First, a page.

This moment was always going to come. From the moment that Duncan Ferguson was overlooked to be Everton‘s permanent manager, having interviewed for the job in January, there was only one possible path for him to follow.
Ferguson has been assistant to many men in the last decade, from Roberto Martinez to Rafa Benitez, but it was evident to him from the earliest days of Frank Lampard‘s reign that there would be no space for him in this current set up, no meaningful way for him to contribute.
Football, in the main, has been Ferguson’s life and he knows how it works. Nothing lasts forever, not even the status of being a club icon stops you being surplus to requirements. It wasn’t feasible for the Scot to remain on the backroom staff with Lampard as manager, so the break has come.
Duncan Ferguson’s departure from Everton was decided after he was overlooked for the permanent manager’s position at Goodison Park, having interviewed for the job in January
An Everton mural featuring Duncan Ferguson and Howard Kendall underlines his status
And the time is right. Ferguson, who was considered for managerial vacancies at Sunderland and Blackburn in recent months, wants to strike out on his own and his ambition is to be applauded.
Still, though, it is impossible not to look at this moment with a sense of great sadness.
Ferguson is a club hero and his departure will leave a huge hole at Goodison Park
Outsiders may look at Ferguson and wonder what all the fuss is about. He scored 73 times in 279 appearances over two spells for Everton as a player; it’s not an especially outstanding goals to games ratio and he would never be in a conversation for the Premier League’s greatest forwards.
All that, however, misses the point.
For a generation of Evertonians, Ferguson played with the fire and fury and passion that they would have done had they been good enough. Everton were not just his employers; Everton was his way of life, his love for the club and people all-consuming.
As reporters, we were fortunate in recent years to get a true understanding of this.
Ferguson never entertained interviews as a player, he would barely acknowledge you if you ever so much as asked, but things changed during his first stint as caretaker manager in December 2019.
Before a game against Lampard’s Chelsea, after Marco Silva’s sacking, Ferguson gave a press conference that lasted a total of 14 minutes but, in that time, he had shown more passion and provided a greater connection than many who had gone before.
He changed perceptions of himself as a manager during a caretaker’s stint in 2019
Against Chelsea, Ferguson masterminded a 3-1 win and celebrated down the touchline
Put simply, Ferguson got it. He knew what made Evertonians tick, understood what they were thinking and what they wanted to see. The following day, when he masterminded a 3-1 win and twirled ball-boys around in celebration as the goals rained in, was one of Goodison’s very best.
‘I’d have picked up you if you had been next to me!’ he told this observer during an interview in October 2020.
‘I’d have carried you around! Look, I’ve scored goals, right. I’ve scored goals in a derby and you don’t think you will ever get any higher. But nothing – nothing – compares to that. Nothing.’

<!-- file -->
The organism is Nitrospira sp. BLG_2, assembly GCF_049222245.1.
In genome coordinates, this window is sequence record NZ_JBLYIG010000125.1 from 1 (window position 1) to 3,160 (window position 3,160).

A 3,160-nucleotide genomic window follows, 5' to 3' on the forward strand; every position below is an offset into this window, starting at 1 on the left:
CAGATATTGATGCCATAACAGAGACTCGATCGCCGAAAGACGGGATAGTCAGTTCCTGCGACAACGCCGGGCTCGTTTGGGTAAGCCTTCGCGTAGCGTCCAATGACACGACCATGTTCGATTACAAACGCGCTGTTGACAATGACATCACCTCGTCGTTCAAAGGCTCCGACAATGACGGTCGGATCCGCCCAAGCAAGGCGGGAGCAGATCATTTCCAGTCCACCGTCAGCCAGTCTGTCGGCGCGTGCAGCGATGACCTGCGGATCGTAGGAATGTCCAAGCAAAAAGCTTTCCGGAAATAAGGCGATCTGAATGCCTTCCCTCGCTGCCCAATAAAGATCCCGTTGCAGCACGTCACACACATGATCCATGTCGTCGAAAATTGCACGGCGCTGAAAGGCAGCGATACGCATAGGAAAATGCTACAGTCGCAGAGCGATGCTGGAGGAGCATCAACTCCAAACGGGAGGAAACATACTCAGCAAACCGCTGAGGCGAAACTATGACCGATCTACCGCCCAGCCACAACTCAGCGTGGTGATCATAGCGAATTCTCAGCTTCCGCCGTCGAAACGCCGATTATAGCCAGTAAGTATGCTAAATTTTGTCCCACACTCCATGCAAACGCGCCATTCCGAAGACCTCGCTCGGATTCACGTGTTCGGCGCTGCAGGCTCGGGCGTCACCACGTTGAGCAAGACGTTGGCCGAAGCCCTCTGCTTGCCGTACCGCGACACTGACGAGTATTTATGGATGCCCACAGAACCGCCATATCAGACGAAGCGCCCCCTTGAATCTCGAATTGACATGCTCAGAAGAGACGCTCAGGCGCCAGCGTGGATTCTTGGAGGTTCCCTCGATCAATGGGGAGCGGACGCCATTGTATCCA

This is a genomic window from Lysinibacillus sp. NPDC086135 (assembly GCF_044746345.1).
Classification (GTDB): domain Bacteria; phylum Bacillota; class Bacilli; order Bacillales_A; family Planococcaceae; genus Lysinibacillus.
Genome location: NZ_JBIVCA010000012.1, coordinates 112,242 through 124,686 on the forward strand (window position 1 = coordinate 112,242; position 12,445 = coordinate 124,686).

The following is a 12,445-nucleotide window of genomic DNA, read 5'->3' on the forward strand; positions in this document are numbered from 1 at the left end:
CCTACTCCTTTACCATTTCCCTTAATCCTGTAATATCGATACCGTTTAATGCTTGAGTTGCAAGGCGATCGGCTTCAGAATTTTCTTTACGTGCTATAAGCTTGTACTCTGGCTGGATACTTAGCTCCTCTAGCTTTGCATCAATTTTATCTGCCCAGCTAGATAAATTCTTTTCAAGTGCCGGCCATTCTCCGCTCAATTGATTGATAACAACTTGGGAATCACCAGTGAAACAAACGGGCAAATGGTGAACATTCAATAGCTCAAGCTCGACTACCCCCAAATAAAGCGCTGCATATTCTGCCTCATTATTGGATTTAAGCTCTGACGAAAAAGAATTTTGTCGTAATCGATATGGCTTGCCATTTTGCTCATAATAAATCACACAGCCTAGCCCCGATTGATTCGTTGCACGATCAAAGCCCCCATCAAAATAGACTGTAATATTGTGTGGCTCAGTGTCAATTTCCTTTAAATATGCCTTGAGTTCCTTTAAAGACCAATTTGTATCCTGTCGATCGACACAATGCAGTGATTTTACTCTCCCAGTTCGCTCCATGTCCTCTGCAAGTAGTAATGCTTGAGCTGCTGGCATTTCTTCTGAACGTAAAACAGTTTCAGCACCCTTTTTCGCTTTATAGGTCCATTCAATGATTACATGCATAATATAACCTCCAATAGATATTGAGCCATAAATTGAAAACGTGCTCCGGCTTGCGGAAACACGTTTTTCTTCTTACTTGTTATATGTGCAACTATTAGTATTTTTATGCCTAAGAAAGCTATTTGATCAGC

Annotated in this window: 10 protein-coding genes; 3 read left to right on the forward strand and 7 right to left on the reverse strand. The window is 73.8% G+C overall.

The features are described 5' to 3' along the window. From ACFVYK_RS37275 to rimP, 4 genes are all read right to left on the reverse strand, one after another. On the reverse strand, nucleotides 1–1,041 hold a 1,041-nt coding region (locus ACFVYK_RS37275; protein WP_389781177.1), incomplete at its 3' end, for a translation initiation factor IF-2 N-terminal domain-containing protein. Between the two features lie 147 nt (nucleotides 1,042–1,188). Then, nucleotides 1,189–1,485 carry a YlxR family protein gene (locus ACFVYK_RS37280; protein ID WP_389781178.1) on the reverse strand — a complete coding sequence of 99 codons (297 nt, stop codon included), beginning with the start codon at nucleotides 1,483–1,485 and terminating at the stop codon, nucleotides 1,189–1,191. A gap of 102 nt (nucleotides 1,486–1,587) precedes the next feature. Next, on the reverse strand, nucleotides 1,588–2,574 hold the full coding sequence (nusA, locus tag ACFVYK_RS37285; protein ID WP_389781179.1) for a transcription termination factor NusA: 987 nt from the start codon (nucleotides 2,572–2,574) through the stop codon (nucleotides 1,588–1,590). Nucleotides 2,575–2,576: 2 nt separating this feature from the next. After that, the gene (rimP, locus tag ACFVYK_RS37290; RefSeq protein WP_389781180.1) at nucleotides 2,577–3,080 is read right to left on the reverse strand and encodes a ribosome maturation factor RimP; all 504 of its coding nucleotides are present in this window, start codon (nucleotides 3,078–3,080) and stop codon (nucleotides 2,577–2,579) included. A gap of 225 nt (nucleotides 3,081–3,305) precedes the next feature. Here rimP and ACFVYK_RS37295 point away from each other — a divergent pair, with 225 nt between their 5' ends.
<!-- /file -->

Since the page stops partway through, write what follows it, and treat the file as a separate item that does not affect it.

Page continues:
There it is – the connection. Lampard, to his immense credit, worked wonders towards the end of last season to generate an atmosphere around Goodison that bordered on the freakish, such was its intensity, to help Everton stave off the threat of relegation.
The striker scored 73 times in 279 appearances over two spells for Everton as a player
Scot gave his all on the pitch for Everton and was unconcerned with opponents’ reputations
Lampard is popular, he doesn’t try to kid supporters when he speaks about situations and he’s building a bond with the Gwladys Street that is comparable to when David Moyes first arrived from Preston in March 2002.
He wants to build a winning, exciting team and it’s why he’s looking at youthful, energetic novices such as Armando Broja, Billy Gilmour and Morgan Gibbs-White to come in; Jesse Lingard is an option, also, as a free agent.
Everton require good players but what they need, as much as anything, is someone to become an icon and form a bond with the crowd in the way Ferguson did when he rammed home his first goal against Liverpool in November 1994.
Things remain difficult at Everton. The club are looking for voluntary redundancies at Finch Farm and good people, who made the place welcoming and warm, may lose their jobs due to something that the powers-that-be have described as ‘restructuring’.
And he loved a tackle, pictured here competing for the ball with Liverpool’s Mark Wright
Goodison Park erupts as Ferguson celebrates his winning goal in a 1-0 win over Manchester United in February 1995
Ferguson’s departure is not linked but it only serves to emphasise how the landscape is changing and that the news came four days after Richarlison – the darling of last season with a number of critical goals – was sold to Tottenham makes it seem all the sharper.
The one thing football fans want to see at their club is a player with whom they can identify, someone who can lift them in difficult moments and embody their passion; Wayne Rooney, Tim Cahill and Mikel Arteta did that for Everton at varying times but nobody was more of a bridge than Ferguson.
So the search is now on. There is a vacancy to be Everton’s next hero: finding the right man will be one of Lampard and Director of Football Kevin Thelwell’s greatest challenges.